How to be a better candidate – Find a great fundraiser 

Matt Bell

Senior Editor & Partner

And make sure they use DonorDesk! Well, they don’t have to, but like a good consultant, a good fundraiser will justify their salary. They usually have long standing relationships with donors in the community and can help you frame productive conversations you’ll need to have with people who will fund your campaign.


The best way to torpedo your campaign early is to dismiss the value of a professional fundraiser. If you’re running for a local race, or for the presidency, the law requires that nearly every dollar received and every dollar spent by a campaign needs to be reported. By law, anyone can view these reports, which show how much has been raised, spent, and left. These will be scrutinized and conclusions will be drawn. Make sure yours are strong. 

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Importance of maintaining database in off years

Why should you constantly maintain a database?

  Campaign season is (to put it lightly) a busy time for everyone. The work is endless, the hours long, and the resources never quite enough. All done in the pursuit of election day, where with breath held in anticipation, everyone waits for the results to come in. It’s the climax of months or years of work.    And then it’s over.    Win or lose, almost everyone breathes a sign of relief and takes a break. Ties come off and everything is a bit more relaxed. And while campaigning never seems to entirely cease, some tasks begin to take on less importance. Tasks that once consumed hours of precious time don’t necessarily require the same focus. It’s understandable, you don’t need to knock on doors the day after an election. But what about the data? What is done with the thousands of names, phone numbers, email address, and contribution records once an election is concluded?   Well, they’re stored in the database, right?   Hopefully.  

"Data is the new oil"

Let me explain. There are static assets and dynamic assets that a campaign requires to run effectively and efficiently. Static assets could include yard signs or other necessities that don’t change. Dynamic assets are things like a voter’s profiles, which contains data that is likely to change over time.    You don’t really need to stock up on yard signs right after the election. Maintaining a comprehensive database of voter data is something that you should consistently adding to, improving, and refining. Think about a contact you have in your phone. If they changed their phone number, you’d want to make sure that it’s correctly updated in your phone.    A good database is, on a larger scale, just like maintaining a numbers in your phone. If an address changes, update it. If you want to know how much someone gave last election, make sure it’s stored in the database.    Paraphrasing a popular quote, data is the new oil, because the world now relies on data to power its business. And where you refine and store that data is just as important. So choose a platform that was built specifically to store data that you need. We’ve created a pretty good one in DonorDesk!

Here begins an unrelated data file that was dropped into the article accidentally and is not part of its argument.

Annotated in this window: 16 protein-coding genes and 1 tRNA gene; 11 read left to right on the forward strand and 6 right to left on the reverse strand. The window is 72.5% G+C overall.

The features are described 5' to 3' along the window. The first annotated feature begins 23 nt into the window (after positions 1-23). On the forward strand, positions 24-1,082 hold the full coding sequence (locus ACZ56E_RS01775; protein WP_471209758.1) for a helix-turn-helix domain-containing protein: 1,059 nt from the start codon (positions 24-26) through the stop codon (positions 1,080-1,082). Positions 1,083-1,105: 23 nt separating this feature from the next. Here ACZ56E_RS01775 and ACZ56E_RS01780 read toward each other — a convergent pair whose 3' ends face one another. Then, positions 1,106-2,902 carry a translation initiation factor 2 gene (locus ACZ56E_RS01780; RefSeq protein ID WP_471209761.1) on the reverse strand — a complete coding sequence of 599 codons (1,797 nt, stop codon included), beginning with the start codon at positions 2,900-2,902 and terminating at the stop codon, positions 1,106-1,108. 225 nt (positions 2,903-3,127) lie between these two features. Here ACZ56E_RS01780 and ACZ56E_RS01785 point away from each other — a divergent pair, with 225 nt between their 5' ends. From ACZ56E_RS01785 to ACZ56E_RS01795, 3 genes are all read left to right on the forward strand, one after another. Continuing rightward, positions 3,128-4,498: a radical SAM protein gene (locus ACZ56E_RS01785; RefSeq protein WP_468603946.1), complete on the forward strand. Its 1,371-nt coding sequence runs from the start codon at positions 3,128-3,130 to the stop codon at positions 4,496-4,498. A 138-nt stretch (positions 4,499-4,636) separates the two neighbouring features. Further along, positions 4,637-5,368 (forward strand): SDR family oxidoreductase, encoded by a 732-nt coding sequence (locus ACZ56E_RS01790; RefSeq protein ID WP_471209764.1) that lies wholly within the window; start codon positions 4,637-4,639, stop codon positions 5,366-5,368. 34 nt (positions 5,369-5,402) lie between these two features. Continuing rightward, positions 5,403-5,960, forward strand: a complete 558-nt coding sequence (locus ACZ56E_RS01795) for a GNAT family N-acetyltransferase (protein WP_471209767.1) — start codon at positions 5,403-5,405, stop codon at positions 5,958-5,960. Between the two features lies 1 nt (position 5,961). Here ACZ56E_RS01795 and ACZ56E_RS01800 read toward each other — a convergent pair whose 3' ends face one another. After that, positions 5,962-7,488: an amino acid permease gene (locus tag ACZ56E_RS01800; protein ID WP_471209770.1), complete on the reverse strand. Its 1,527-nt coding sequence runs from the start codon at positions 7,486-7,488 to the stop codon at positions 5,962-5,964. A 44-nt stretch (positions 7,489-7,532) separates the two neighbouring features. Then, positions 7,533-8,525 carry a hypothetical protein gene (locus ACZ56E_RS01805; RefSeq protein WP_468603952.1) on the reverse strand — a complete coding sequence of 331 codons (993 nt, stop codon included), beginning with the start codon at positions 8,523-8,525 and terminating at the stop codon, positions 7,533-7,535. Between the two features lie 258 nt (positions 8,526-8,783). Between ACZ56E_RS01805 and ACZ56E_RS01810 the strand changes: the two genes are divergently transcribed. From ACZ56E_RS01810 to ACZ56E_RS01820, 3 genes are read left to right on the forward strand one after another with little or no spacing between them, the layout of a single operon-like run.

The different types of donors you’ll encounter – Industry
Otherwise known as lobbyists. They represent the interests of companies, associations, non-profits, and a host of other entities, and are tasked with supporting candidates and politicians who will support them. Finance, oil, tobacco, these are all examples of industries that donate to political campaigns.   These are professional policy watchers. They are astute, so don’t try and play semantics with them. They usually don’t play in smaller races, but expect to see them in state and federal races. Their contributions typically are larger than regional and ideological donors, and possibly more importantly, their endorsement can lead to the support of local unions, businesses, or community organizations.



The different types of donors you’ll encounter – Regional
What are regional donors?   These are your constituents (i.e. the people you want to represent). They are your neighbors, friends, the people at your grocery store, anyone who lives within the confines of your district. These are the people who you are most accountable to. They determine whether you get elected or not, so it's very important to not only understand them, but to also have their support.    Regional donors vary in their ability to contribute. Wealthy district? There are probably wealthy donors in the district. Less wealthy? Donors won't be able to write checks that are as generous.   Regardless of their net worth, it’s important to show strong fundraising from this group. Strong regional financial support shows that you have strong support with the people in your district.    You’ll meet regional donors anywhere you go in the district, going door to door, at local events, and most other places you’ll campaign. Ask for their support. They’ll comprise what is known as the First 300. We’ll go into more detail about this in another post.

Take charge of your next campaign.

DonorDesk is trusted by some of the top consultants in the industry. We’ve spent years creating the best way for campaigns to manage their contacts, events and data. Let us help you get started today!


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